2010 Sept. 30: Russia launched a classified payload into orbit, most likely the US-K Oko No. 6071 early-warning satellite to watch incoming ballistic missile launches. A Molniya-M rocket, reportedly the last in the legendary family of space vehicles, lifted off from Russia's northern launch site in Plesetsk on Sept. 30, 2010, at 21:01 Moscow Time. Lt. General Oleg Ostapenko, the commander of the Russian Space Forces, traveled to Plesetsk on the eve of the launch to personally witness the event, the official Russian media said. According to a representative of the Russian Space Forces, the liftoff went as planned and the payload was scheduled to reach its target orbit at 21:57 Moscow Time. Upon reaching the orbit, the payload received an official designation Kosmos-2469. According to an official statement, the goal of the mission was to replenish Russian military satellite constellation.
The Molniya-M rocket which was used for this mission, was manufactured in 2005 and was close to the end of its 6.5-year storage warranty, the head of TsSKB Progress Aleksandr Kirilin told ITAR-TASS. With the retirement of the Molniya-M launcher, its duties to deliver similar payloads would transferred to the Soyuz-2 rocket.
The spacecraft reentered the Earth's atmosphere over the South Pacific on Oct. 15, 2022, at 19:06 UTC.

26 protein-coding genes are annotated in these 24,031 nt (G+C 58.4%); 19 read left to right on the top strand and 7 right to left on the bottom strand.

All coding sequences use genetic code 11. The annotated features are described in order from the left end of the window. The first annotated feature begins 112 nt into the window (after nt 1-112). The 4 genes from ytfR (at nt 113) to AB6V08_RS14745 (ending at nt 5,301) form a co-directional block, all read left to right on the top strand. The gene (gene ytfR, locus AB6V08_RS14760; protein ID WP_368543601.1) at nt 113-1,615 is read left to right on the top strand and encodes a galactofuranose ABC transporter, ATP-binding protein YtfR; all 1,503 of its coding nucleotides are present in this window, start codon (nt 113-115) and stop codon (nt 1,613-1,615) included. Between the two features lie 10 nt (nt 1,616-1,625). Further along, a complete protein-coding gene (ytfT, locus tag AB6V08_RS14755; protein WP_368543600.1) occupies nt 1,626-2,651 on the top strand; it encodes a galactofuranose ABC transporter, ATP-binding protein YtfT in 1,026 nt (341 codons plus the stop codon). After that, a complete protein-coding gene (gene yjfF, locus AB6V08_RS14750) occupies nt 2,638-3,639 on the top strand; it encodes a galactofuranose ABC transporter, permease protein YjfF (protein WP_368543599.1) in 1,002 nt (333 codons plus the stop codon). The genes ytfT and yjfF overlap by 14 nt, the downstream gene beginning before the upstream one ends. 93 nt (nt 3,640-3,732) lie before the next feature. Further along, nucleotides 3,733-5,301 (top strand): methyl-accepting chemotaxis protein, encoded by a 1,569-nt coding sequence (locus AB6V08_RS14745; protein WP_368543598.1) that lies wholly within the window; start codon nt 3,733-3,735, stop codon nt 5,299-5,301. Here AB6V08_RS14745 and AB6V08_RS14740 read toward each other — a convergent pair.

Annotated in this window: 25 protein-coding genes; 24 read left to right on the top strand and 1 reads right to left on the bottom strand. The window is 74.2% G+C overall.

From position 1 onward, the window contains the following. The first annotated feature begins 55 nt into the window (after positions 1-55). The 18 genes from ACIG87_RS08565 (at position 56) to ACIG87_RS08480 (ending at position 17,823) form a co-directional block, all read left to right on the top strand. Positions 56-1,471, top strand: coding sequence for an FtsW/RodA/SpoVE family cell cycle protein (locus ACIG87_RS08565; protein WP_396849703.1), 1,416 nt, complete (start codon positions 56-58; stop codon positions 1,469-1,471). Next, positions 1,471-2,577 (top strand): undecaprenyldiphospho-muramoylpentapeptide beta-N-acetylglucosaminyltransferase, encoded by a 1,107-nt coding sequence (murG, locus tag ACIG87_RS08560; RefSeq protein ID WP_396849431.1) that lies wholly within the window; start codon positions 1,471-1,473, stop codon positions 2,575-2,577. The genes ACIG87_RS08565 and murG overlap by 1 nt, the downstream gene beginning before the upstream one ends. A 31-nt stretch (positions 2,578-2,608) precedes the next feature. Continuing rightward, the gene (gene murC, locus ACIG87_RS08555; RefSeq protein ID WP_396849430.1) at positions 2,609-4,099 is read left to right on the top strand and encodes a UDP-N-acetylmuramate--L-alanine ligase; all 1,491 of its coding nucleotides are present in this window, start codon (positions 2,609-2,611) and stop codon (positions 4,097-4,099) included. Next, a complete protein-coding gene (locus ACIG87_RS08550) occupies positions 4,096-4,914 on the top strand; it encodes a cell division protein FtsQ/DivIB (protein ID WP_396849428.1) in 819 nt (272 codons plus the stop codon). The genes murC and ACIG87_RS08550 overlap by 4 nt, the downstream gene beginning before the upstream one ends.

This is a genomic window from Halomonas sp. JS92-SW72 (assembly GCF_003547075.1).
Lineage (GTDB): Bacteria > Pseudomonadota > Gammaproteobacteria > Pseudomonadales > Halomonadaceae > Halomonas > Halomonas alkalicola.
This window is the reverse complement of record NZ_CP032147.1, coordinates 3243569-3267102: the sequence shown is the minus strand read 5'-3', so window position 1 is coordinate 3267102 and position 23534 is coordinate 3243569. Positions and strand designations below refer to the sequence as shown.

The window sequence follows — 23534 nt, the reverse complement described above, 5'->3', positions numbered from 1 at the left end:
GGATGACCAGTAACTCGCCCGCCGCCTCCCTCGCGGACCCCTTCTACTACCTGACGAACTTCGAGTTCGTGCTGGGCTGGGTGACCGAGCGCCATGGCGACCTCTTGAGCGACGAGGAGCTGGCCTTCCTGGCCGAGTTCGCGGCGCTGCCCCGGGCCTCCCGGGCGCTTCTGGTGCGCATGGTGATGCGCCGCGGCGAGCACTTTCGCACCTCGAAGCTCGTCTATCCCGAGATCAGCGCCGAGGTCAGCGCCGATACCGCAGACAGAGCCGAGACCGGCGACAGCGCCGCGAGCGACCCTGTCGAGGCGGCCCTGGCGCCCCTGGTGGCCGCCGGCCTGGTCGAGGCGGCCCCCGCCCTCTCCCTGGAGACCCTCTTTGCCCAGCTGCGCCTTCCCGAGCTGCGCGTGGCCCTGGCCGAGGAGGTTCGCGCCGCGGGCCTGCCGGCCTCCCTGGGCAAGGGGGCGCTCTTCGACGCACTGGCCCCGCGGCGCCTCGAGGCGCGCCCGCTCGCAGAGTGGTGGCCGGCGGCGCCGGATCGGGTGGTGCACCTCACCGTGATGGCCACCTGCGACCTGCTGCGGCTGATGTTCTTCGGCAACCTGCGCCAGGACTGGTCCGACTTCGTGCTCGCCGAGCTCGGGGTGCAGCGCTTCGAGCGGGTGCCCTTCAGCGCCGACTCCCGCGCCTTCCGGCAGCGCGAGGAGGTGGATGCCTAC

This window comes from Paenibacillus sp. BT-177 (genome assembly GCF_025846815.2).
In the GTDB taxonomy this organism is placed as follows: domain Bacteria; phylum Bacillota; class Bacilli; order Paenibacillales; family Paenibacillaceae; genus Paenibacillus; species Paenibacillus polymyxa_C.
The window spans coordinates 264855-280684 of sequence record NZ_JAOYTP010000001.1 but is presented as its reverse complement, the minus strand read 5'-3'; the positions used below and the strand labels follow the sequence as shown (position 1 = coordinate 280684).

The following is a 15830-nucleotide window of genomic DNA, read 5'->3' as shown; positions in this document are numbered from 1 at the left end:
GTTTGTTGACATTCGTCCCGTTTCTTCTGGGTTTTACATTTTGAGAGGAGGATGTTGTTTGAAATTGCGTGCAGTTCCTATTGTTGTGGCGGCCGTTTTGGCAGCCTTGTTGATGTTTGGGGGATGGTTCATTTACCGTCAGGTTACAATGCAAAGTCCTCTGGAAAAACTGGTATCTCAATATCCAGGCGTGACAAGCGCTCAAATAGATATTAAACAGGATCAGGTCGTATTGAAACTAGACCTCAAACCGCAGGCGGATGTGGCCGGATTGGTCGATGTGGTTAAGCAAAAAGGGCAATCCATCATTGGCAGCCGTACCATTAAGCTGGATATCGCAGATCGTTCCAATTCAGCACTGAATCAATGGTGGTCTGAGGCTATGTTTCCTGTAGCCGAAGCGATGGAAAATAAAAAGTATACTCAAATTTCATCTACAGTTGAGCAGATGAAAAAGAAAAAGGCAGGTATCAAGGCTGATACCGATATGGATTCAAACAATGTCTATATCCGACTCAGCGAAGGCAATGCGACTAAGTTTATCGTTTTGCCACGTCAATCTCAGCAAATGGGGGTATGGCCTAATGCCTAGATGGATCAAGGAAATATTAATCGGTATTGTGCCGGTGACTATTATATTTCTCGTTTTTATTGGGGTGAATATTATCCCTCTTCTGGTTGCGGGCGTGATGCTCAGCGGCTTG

2012 March 30: The eighth and last bird in the long-running family of Russian satellites designed to detect missile launches around the world blasted off from Baikonur clearing the way to a new more advanced generation of early-warning spacecraft.
The Proton-K rocket with Block-DM 2 upper stage lifted off Friday at 09:49 Moscow Time (1:49 a.m. EST) carrying a 71Kh6 satellite for the Oko-1 (eye) early-warning network of the Russian military. According to RKK Energia, which manufactured Block DM, the stage and its payload separated from the launch vehicle in the initial parking orbit. Block DM then fired for the first time at 11:03 Moscow Time. The second maneuver was initiated at 16:23 Moscow Time. Four minutes later, at 16:27 Moscow Time, the payload separated from its upper stage in a geostationary orbit at 90 degrees East longitude over the Equator. The satellite was officially designated Kosmos-2479. However insurance documents related to this mission announced the spacecraft as 71Kh6.
Before entering its final orbit, Western radar detected the satellite still connected to its upper stage in a 35,906 by 219-kilometer orbit with an inclination 49.28 degrees toward the Equator.